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Title: Breast cancer risk among female employees of the Australian Broadcasting Corporation in Australia
Authors: Sitas F
O'Connell DL
van Kemenade CH
Short MW
Zhao K
Categories: Cancer Type - Breast Cancer
Population Groups - Australia
Population Groups - Women's Health
Keywords: analysis; New South Wales; Registries; Risk; Wales; Women; Australia; breast; cancer; cancer registry; cessation; Design; Female; Incidence
Pub. Date: 2010
Journal Title: Med J Aust
Volume: 192
Issue: 11
Page number start: 651
Page number end: 654
Abstract: OBJECTIVE: To determine whether there is an excess risk of breast cancer among female employees of the Australian Broadcasting Corporation (ABC), especially outside Queensland, compared with women in the general populations of the states and territories. DESIGN, SETTING AND PARTICIPANTS: We used an occupational cohort design. Information from ABC staff records was linked with data from state and territory cancer registries to identify female employees of the ABC with an incident, histologically confirmed breast cancer. Data linkage was complemented by a self-report method. We included a cohort of ABC female employees who had developed breast cancer at any time between 1994 and 2005, during their employment or after cessation of employment with the ABC. The standardised incidence ratio (SIR) was calculated as the number of women at the ABC observed with breast cancer divided by the expected number based on population rates in each state and territory. Tests for heterogeneity were performed to examine the variation of breast cancer risk between states and territories. RESULTS: Out of 5969 women who were permanently employed either part-time or full-time at the ABC between 1994 and 2005, 48 eligible women with breast cancer were identified. An excess risk of breast cancer among ABC female employees in Queensland (identified in an earlier study) was reconfirmed. No excess risk of breast cancer was observed among ABC staff diagnosed in states outside Queensland (SIR, 1.01 [95% CI, 0.72-1.38]), or in Australia as a whole (including Queensland) (SIR, 1.12 [95% CI, 0.83-1.49]). There was no significant heterogeneity in breast cancer risk among states and territories once Queensland was excluded from the analysis (P = 0.39). CONCLUSION: No statistically significant excess risk of breast cancer in ABC female employees was found across the Australian states and territories as a whole compared with their respective population incidences. A statistically significant increased risk of breast cancer was found among ABC female employees in Queensland, consistent with the findings in an earlier report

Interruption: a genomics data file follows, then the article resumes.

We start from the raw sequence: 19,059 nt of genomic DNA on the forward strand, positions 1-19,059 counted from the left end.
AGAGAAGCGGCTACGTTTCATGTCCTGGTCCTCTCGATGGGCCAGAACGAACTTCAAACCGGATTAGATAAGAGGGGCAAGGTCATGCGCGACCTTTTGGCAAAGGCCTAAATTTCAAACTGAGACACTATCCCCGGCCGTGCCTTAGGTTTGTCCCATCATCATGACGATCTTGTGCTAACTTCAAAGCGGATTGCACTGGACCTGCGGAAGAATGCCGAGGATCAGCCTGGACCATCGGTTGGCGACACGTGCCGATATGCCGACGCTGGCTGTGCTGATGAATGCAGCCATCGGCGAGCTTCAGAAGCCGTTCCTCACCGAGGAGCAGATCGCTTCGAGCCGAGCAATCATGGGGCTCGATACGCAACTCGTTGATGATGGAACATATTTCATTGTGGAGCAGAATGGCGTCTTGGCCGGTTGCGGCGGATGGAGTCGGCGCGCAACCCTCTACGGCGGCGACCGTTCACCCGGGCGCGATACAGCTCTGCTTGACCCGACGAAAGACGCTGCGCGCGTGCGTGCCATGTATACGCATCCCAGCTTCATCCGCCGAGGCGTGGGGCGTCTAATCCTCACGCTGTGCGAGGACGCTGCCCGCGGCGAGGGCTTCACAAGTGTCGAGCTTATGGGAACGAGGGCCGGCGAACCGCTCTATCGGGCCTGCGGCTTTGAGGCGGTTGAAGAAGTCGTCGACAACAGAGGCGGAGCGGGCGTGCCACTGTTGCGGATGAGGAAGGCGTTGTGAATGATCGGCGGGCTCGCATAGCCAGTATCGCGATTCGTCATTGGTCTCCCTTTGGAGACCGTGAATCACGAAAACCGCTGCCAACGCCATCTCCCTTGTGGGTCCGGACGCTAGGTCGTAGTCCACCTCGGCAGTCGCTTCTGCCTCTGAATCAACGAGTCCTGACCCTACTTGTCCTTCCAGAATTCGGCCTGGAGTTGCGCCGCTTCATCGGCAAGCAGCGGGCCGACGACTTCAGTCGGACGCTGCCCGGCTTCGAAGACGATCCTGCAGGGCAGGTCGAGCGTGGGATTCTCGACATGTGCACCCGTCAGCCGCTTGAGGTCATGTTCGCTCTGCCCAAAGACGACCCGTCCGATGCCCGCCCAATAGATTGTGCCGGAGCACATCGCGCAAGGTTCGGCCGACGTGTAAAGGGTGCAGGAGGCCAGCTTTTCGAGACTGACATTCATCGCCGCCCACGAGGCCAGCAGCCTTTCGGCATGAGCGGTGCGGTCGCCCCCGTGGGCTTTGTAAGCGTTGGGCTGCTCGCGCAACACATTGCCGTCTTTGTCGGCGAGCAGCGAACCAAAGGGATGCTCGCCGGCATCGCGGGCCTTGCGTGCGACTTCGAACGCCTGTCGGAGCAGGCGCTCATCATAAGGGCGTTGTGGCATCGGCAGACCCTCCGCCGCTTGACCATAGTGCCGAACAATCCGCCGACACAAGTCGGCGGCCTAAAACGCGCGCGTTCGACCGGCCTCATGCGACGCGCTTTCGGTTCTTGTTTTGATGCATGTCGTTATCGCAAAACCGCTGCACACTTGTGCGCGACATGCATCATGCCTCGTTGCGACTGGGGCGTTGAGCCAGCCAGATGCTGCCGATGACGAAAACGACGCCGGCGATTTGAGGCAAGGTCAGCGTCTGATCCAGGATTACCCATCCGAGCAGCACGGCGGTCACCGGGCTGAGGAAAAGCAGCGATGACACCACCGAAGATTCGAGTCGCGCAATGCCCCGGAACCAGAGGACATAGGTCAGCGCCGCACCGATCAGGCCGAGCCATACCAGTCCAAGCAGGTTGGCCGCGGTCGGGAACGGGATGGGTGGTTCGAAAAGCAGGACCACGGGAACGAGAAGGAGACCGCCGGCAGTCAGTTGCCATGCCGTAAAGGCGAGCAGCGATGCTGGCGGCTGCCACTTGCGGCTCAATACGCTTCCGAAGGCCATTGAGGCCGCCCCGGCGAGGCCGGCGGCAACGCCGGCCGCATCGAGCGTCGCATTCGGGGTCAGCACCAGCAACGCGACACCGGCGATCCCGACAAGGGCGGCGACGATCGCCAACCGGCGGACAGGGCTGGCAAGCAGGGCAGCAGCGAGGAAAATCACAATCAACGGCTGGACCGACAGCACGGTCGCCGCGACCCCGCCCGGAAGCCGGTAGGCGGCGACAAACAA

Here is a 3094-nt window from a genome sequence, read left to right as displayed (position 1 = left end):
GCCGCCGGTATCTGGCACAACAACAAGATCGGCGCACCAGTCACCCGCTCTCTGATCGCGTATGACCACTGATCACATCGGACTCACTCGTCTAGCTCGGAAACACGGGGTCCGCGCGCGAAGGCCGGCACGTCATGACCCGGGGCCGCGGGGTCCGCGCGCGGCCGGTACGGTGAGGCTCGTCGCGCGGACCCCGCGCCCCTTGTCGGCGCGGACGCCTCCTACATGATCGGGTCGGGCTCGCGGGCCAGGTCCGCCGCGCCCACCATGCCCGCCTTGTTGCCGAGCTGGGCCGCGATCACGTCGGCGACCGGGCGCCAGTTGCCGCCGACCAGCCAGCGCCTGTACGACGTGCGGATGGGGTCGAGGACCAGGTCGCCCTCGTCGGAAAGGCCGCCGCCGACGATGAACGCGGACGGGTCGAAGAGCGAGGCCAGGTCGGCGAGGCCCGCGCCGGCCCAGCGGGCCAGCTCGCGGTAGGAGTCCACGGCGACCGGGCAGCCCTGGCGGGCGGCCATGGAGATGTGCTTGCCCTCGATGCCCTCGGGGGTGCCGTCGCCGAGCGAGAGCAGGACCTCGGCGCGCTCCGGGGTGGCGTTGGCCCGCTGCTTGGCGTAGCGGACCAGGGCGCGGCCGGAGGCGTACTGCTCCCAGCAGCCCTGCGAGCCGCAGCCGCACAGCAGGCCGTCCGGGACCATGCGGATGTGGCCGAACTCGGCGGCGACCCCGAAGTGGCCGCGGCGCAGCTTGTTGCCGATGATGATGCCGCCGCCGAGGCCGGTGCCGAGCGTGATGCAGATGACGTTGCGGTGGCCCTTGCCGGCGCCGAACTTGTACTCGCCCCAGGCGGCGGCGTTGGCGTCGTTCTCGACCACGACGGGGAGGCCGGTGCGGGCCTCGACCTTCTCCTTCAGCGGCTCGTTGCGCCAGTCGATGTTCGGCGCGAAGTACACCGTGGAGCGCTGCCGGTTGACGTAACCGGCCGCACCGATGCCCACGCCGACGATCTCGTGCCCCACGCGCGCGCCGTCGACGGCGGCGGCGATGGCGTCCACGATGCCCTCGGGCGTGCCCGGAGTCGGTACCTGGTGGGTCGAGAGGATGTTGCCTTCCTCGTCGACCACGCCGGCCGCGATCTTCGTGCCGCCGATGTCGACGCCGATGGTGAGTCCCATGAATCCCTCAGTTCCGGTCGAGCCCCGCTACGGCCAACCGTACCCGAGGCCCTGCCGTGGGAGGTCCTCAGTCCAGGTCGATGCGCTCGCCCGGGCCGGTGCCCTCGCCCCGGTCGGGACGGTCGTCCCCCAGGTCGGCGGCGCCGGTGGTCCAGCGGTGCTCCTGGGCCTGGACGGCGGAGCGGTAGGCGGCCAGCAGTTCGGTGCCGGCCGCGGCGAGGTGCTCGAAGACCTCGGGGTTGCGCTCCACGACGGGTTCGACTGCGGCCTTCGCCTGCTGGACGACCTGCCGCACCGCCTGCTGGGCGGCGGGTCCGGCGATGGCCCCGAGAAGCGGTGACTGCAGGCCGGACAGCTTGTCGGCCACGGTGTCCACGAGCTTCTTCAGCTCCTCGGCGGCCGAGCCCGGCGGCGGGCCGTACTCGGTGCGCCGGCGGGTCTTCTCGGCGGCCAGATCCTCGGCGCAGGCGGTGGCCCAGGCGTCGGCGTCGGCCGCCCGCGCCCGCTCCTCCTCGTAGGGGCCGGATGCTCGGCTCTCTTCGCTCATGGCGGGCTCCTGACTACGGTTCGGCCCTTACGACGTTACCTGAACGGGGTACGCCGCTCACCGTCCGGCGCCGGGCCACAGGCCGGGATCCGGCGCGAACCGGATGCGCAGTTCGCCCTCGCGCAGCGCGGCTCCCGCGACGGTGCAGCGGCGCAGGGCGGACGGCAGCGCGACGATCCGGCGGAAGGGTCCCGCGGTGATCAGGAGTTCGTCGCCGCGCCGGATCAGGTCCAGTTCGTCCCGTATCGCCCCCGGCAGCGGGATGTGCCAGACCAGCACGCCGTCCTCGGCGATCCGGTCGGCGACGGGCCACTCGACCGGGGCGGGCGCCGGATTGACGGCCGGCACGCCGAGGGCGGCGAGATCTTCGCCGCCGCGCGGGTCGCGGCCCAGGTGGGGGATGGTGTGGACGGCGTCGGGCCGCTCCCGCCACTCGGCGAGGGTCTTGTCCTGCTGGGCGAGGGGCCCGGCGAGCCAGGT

Programme: Cancer Causes; ABC Study
Division: Cancer Research Division
URI: http://researchpubs.cancercouncil.com.au/cancercounciljspui/handle/1/1508
Appears in Collections:Research Articles

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